Wheeling Lightningbirds Inspire All Of Us To Try Something New

Growing up in Wheeling allows for some pretty special core memories. From your trips through the Oglebay Festival Lights to the Italian Festival “back when it was on Market Street,” to biting into slice of DiCarlo’s in the parking lot before heading home because “it wouldn’t taste the same.” Many who have had the privilege of growing up here will also remember their first events in Wesbanco Arena. For me, that was singing along to the New Kids on the Block concert and attending my first professional hockey game in the 90s. The Wheeling Thunderbirds made their debut in 1992, making hockey a staple in the area since. Fans of all ages and walks of life would come to downtown Wheeling and enjoy what was, for most, their first introduction to live hockey. This proved to be a turning point for the Wheeling Amateur Hockey Association (WAHA) as they saw a huge surge of youngsters wanting to give the sport a try. 

Fast-forward to 2022 and professional hockey is again making its debut- and it’s the women’s turn this time around. The Wheeling Lightningbirds, intentionally coined as an homage to their predecessor, have begun their first season as a member of the East Coast Women’s Hockey League. The team is even sporting the original Thunderbird colors of red, black, and white.

Rachel Adams, who dons the captain’s “C” for the Lightningbirds, says that the original purpose was to grow women’s hockey of all ages in the area. Teammate Ashley Winters shares, “Rachel is responsible for getting the league running again from the ground up. She brought back what was so important to all of us.” The Wheeling Area Hockey Association, with its popularity and success in the early 90s, proved to be the starting point of many hockey journeys. Adams reflected back on her initial memories of hockey – “skating” on the kitchen floor with a pretend stick in her hand. Because of the growing popularity and lack of ice options, Winters recalls that some of her first memories were having to practice on Sundays at 4 a.m. “The dads would be in the locker rooms with their kids, drinking coffee and taping up equipment,” she remembers.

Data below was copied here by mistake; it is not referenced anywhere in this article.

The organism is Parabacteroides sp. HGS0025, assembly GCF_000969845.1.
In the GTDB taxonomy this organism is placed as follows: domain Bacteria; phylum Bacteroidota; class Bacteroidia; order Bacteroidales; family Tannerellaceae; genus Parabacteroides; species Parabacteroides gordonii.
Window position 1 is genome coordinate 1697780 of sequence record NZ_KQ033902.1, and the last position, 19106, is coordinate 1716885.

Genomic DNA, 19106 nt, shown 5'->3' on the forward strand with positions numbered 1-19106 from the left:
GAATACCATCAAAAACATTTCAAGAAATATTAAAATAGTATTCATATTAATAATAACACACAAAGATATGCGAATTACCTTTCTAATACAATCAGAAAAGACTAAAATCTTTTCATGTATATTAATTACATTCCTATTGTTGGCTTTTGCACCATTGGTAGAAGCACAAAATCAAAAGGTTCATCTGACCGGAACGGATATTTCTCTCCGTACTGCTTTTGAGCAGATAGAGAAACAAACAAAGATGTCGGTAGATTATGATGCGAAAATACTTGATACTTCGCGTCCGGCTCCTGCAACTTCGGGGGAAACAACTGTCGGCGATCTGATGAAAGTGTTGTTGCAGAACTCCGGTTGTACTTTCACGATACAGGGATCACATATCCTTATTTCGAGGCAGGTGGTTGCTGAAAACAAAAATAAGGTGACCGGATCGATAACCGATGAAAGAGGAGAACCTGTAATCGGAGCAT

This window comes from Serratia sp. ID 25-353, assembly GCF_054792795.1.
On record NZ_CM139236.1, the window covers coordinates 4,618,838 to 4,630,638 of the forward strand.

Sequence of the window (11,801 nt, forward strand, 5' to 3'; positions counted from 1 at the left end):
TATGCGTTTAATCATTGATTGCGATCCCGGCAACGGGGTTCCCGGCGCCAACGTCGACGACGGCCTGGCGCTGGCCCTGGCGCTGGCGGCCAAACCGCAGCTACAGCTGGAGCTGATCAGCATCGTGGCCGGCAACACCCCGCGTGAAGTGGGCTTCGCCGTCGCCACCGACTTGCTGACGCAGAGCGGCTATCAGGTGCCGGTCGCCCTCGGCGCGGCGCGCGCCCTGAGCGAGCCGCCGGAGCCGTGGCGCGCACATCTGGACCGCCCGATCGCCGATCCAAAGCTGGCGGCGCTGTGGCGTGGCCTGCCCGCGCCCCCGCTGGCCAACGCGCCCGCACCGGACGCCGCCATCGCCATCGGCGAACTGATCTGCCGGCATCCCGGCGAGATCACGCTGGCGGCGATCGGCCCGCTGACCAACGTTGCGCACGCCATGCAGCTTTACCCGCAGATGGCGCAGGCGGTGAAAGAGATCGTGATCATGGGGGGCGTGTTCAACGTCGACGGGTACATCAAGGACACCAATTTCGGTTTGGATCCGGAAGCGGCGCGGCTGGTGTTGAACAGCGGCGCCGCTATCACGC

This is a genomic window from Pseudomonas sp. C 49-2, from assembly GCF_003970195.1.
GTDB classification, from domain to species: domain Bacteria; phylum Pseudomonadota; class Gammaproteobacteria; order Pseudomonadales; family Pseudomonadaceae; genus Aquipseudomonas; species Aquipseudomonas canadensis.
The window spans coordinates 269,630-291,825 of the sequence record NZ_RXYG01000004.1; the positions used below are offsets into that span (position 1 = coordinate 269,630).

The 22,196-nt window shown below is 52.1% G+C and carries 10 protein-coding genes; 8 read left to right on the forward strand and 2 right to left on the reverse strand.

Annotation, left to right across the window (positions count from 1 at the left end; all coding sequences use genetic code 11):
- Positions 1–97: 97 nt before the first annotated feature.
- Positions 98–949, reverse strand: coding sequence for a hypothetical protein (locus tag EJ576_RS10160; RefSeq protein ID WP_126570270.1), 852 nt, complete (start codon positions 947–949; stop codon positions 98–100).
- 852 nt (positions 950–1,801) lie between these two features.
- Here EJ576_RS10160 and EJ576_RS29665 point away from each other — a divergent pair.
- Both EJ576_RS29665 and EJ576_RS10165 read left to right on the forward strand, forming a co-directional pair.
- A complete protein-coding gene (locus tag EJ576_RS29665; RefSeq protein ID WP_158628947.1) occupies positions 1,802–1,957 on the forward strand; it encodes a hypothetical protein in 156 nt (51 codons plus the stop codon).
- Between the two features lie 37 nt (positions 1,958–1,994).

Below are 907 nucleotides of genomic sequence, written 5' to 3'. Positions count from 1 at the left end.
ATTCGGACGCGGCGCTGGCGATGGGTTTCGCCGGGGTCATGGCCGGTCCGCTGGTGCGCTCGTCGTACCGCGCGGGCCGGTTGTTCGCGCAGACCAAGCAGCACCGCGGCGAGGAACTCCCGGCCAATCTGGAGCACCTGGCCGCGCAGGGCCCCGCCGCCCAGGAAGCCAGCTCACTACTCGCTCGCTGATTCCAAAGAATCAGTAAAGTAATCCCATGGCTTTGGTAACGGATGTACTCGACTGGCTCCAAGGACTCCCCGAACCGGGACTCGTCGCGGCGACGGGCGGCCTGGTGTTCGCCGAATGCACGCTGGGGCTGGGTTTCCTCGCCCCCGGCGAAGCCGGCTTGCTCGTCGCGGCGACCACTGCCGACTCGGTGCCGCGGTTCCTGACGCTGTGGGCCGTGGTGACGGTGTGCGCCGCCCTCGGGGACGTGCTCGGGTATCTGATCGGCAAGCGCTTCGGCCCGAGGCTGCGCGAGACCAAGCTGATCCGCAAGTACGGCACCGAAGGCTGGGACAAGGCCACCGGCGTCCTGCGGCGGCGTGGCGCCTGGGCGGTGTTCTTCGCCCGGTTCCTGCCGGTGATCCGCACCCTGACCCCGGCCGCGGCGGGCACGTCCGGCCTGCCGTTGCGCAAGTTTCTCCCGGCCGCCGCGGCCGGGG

The Lightningbirds’ roster holds a wide range of experience. The roster includes women who have previously played hockey at the collegiate level, some who have played casually through the years, and even some beginners who just started playing this year!

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Goalie Donna Bradford shared that prior to last season, she had only been on skates a total of three times and could only stop by slamming into the board (think Louis Mendoza circa Mighty Ducks).  “I watched my daughter from the stands be a goalie and I wondered what it felt like to be in the net,” she states. She was given the chance to put on the goalie pads this year and hasn’t looked back since. “I’m still learning the position, I’m still learning to skate, and I’m still learning to be patient but with the team that stands in front of me – they have a way of making me feel like I’m the best goalie around!”

There is a sentiment among nearly all members of the team that this experience is about so much more than just hockey. “It really is like a family, a sisterhood where we are all so supportive of one another no matter what skill level each player is at. We have each other’s backs and we have so much fun while doing it,” Winters adds.

When asked why people should come to catch a game, Adams responded “The games are free, there are concessions, and they are held in a temperate climate setting during the dark rainy winter season of Wheeling.” I, however, will have to politely disagree with the Captain on this one. The best part of catching a game lies solely with the women who lace up their skates and step out onto the ice. They serve as a reminder to all of us that we’re never too old, too inexperienced, or too busy to do the things that bring us joy.

If you want to catch the action for yourself, the Wheeling Lightningbirds’ last home game of the season is happening this Saturday, Dec. 3 at 1 p.m. at WesBanco Arena. The women will face off against the Pittsburgh Puffins. Admission is free. Follow the Wheeling Lightningbirds on Facebook to learn more. 


• Lindsay Ammirante is a Wheeling native but currently resides in Columbus, Ohio. Born and raised in Elm Grove, she attended St. Vincent de Paul School and then Wheeling Central Catholic High School. She graduated from Bethany College with a bachelor’s degree in Education and is in her 16th year as a Special Education teacher. She also is a full-time student at The Ohio State University, pursuing her PhD in Special Education. Her breaks and most weekends are spent in Wheeling with her nephews, Milano and Sorrento, and the rest of her family and friends.